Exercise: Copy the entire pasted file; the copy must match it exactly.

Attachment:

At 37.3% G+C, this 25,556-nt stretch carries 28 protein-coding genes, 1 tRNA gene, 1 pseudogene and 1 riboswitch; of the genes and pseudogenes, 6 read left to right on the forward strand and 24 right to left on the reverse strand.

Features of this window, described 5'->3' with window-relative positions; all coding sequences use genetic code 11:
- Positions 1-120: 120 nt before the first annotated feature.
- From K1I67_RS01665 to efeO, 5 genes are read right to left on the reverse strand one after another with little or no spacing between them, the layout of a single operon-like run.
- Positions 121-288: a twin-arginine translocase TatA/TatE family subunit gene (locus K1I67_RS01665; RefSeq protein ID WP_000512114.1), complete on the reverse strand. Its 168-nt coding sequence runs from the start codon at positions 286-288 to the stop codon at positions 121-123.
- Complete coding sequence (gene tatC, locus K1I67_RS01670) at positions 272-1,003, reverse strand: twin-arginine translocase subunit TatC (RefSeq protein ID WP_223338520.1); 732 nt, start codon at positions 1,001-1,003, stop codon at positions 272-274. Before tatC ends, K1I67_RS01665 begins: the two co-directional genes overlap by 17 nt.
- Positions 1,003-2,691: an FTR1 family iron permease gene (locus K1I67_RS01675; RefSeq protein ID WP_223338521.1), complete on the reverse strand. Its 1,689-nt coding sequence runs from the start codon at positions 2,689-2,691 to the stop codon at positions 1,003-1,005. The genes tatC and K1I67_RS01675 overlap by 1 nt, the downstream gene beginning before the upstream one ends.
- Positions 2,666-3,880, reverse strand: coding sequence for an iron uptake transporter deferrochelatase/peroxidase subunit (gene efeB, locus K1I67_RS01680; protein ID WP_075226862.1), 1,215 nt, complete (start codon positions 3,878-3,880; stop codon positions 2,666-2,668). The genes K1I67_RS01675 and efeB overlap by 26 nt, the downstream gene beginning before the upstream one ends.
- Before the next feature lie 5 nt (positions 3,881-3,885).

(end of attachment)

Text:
At 37.3% G+C, this 25,556-nt stretch carries 28 protein-coding genes, 1 tRNA gene, 1 pseudogene and 1 riboswitch; of the genes and pseudogenes, 6 read left to right on the forward strand and 24 right to left on the reverse strand.

Features of this window, described 5'->3' with window-relative positions; all coding sequences use genetic code 11:
- Positions 1-120: 120 nt before the first annotated feature.
- From K1I67_RS01665 to efeO, 5 genes are read right to left on the reverse strand one after another with little or no spacing between them, the layout of a single operon-like run.
- Positions 121-288: a twin-arginine translocase TatA/TatE family subunit gene (locus K1I67_RS01665; RefSeq protein ID WP_000512114.1), complete on the reverse strand. Its 168-nt coding sequence runs from the start codon at positions 286-288 to the stop codon at positions 121-123.
- Complete coding sequence (gene tatC, locus K1I67_RS01670) at positions 272-1,003, reverse strand: twin-arginine translocase subunit TatC (RefSeq protein ID WP_223338520.1); 732 nt, start codon at positions 1,001-1,003, stop codon at positions 272-274. Before tatC ends, K1I67_RS01665 begins: the two co-directional genes overlap by 17 nt.
- Positions 1,003-2,691: an FTR1 family iron permease gene (locus K1I67_RS01675; RefSeq protein ID WP_223338521.1), complete on the reverse strand. Its 1,689-nt coding sequence runs from the start codon at positions 2,689-2,691 to the stop codon at positions 1,003-1,005. The genes tatC and K1I67_RS01675 overlap by 1 nt, the downstream gene beginning before the upstream one ends.
- Positions 2,666-3,880, reverse strand: coding sequence for an iron uptake transporter deferrochelatase/peroxidase subunit (gene efeB, locus K1I67_RS01680; protein ID WP_075226862.1), 1,215 nt, complete (start codon positions 3,878-3,880; stop codon positions 2,666-2,668). The genes K1I67_RS01675 and efeB overlap by 26 nt, the downstream gene beginning before the upstream one ends.
- Before the next feature lie 5 nt (positions 3,881-3,885).